Mile High Cycles Case Study
Business School São Paulo - BSP
Professor Douglas Oliveira
1) Determine the direct costs and overhead variances. What might be causing each of the variances to occur?
In the Frame assembly department, the main variances are related to the forecast not precise of actual weight of the materials and underestimation of actual prices. See below:
In the wheel assembly department the main variance is in quantity as shown below:
And also related to rework of parts with an impact of 25k.
In the final assembly phase again the main variance is related to quantity as shown below:
And also related to rework impact of $45k.
In the overhead, the main impact is related increase in Other cost of $100k.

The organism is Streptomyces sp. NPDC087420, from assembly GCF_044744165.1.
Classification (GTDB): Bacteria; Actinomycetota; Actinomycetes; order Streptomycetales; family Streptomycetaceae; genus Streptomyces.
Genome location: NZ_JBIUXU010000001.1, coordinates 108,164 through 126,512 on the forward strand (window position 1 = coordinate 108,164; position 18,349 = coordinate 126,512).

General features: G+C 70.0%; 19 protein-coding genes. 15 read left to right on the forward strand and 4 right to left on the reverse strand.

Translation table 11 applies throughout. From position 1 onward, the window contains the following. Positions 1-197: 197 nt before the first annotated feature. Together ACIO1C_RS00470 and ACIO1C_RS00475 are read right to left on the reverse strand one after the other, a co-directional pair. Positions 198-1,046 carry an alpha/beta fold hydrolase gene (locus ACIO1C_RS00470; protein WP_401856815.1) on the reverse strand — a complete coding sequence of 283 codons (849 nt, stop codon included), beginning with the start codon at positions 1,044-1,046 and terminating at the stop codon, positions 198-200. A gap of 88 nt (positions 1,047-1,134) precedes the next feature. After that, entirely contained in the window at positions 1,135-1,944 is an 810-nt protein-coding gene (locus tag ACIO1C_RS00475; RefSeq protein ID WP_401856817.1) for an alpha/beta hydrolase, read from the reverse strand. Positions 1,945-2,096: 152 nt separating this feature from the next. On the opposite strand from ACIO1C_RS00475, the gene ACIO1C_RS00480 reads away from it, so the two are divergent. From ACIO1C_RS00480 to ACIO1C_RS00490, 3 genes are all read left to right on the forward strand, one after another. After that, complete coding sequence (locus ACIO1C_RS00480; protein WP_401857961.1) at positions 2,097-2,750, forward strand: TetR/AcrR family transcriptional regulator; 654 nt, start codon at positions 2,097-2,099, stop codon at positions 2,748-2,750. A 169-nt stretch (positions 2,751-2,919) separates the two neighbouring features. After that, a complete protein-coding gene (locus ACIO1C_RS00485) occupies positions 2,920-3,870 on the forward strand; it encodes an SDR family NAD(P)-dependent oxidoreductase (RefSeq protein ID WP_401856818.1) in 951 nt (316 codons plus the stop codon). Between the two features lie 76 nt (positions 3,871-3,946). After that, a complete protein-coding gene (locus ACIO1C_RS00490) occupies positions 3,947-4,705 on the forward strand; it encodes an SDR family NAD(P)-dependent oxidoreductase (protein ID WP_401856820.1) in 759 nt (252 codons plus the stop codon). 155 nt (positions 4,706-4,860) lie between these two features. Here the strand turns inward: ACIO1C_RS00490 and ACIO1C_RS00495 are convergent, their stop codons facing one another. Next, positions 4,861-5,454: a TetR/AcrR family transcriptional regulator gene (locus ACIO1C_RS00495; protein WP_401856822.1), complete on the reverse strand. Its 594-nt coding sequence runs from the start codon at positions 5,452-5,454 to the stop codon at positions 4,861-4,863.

The lack of ability to predict price variances is a big impact in the costs. The rework should also have been budget for because the Company is operating since 2003 and they probably knew they had rework at the time the budget was created. We also need to consider that the variances in quantity are relative because if I can sell everything that I produce, this impact will be zero when I sell.
2) Should Bob Moyer be concerned about Mile High Cycles’ performance? Where should he be prepared to direct his attention? What additional information should he try to obtain?
If he can sell all the extra production, the impact in total cost would be reduced in approximately $500k. See reconciliation below:
The total impact in cost per item is only $129k as seen below:
And half of this is related to rework (approx $6 per item). We believe he should not be concerned as long as he can sell all additional items produced and he needs to focus his attention in the rework to reduce it to minimum...